Retinoic acid (RA) is a potent anticarcinogenic agent that functions by regulating the expression of multiple genes through its ability to activate two transcription factors: RAR and PPARDELTA. However, its utility as a therapeutic agent is limited by RA-resistance that is acquired in some tumors. Activation of RAR results in inhibition of cancer cell growth, while activation of PPARDELTA leads to enhanced growth and survival. The key to regulating the partitioning of RA between these two opposing pathways lies in the two proteins that deliver RA to their respective transcription factors: CRABP-II, which delivers RA to RAR, and FABP5, which transports it to PPARDELTA. Hence, cells that express a high level of FABP5 become resistant to RA-induced growth inhibition and, instead, display enhanced proliferation in response to RA. The goal of this work is to further investigate this partitioning between RAR and PPARDELTA using naturally occurring retinoids and fatty acids as probes. Moreover, this projects aims to develop a small molecule inhibitor(s) for FABP5 which could ultimately yield a novel class of anticarcinogenic molecules to synergize with RA.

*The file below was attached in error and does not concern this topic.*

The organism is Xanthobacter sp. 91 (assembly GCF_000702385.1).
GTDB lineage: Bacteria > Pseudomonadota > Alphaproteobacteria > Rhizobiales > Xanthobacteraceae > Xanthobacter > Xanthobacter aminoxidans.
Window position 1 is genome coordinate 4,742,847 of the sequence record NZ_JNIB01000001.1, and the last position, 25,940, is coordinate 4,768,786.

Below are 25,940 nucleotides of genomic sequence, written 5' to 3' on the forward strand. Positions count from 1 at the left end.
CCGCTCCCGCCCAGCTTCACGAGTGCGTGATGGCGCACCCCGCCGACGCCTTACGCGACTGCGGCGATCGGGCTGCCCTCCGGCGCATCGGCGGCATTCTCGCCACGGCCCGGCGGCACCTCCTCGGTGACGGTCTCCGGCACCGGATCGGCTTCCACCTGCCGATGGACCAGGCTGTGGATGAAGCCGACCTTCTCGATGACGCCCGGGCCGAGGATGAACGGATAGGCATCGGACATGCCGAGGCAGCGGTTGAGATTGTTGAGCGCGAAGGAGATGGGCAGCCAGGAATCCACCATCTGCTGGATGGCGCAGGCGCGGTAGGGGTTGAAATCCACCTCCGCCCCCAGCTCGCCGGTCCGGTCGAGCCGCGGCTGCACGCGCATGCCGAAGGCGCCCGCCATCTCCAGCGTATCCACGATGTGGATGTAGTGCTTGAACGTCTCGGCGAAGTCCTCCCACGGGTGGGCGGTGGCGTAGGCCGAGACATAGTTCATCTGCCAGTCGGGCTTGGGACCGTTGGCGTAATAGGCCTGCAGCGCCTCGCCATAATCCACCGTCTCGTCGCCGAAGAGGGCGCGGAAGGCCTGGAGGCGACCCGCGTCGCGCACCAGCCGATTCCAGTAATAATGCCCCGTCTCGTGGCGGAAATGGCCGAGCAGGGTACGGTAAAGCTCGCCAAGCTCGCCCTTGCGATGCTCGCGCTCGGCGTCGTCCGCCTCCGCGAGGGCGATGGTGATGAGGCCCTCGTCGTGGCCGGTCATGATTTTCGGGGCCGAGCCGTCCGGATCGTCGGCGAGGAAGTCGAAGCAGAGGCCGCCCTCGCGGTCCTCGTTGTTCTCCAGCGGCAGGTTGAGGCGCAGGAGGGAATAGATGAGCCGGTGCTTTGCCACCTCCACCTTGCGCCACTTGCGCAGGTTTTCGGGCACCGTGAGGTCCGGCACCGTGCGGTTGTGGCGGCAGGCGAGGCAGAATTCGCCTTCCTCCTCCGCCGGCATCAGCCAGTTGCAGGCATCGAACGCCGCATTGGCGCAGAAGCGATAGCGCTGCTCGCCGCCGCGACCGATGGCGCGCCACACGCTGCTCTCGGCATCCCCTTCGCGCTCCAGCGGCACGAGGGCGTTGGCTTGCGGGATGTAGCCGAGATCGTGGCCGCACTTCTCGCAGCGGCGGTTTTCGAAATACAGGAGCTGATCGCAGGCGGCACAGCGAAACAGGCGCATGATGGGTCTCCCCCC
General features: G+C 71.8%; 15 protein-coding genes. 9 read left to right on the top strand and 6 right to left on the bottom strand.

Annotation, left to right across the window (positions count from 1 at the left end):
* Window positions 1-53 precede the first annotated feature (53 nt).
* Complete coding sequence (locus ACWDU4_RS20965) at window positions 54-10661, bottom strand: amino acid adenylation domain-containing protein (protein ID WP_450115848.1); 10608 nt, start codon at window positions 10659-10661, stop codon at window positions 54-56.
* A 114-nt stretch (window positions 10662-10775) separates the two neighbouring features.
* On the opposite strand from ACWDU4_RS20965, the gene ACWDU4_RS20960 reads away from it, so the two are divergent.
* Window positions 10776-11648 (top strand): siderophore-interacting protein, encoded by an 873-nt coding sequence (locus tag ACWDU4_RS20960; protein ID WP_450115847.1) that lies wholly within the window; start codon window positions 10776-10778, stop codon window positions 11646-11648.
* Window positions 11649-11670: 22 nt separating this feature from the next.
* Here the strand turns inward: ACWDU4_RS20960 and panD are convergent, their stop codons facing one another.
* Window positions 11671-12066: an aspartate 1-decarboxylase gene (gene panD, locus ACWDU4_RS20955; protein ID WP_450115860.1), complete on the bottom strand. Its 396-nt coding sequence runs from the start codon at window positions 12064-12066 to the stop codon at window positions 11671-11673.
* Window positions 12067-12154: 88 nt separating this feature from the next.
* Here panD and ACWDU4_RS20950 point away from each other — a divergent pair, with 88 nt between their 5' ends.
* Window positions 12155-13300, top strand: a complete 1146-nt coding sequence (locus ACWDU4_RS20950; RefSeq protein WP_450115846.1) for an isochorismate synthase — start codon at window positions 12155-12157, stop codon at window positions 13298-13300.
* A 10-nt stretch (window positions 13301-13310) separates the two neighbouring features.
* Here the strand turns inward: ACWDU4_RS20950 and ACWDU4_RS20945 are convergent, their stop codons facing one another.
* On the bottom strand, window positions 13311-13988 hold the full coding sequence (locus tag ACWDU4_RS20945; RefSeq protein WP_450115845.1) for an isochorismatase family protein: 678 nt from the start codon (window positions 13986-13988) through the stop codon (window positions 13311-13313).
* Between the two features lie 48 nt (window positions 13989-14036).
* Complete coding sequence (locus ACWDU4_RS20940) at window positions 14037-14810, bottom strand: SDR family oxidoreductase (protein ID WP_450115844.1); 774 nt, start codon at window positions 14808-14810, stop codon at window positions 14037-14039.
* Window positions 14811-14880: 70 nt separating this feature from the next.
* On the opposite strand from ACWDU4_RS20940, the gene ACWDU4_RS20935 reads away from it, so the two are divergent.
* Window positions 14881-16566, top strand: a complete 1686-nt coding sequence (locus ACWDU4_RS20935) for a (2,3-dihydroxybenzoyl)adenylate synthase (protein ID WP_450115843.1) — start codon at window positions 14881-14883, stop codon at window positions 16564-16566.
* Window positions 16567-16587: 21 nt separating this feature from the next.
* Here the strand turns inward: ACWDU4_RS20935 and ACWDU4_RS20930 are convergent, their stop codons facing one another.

This research will provide significant insights into the mechanism of development of retinoic acid (RA) resistance in some cancers. RA resistance is thought to develop as a result of two competing pathways, one which inhibits cancer cell growth and another which leads to enhanced growth and survival of cancer cells. The goal of this work is to further investigate this partitioning between these two pathways using naturally occurring compounds as probes. Moreover, this projects aims to develop a small molecule inhibitor which could ultimately yield a novel class of anti-carcinogenic therapeutic agents.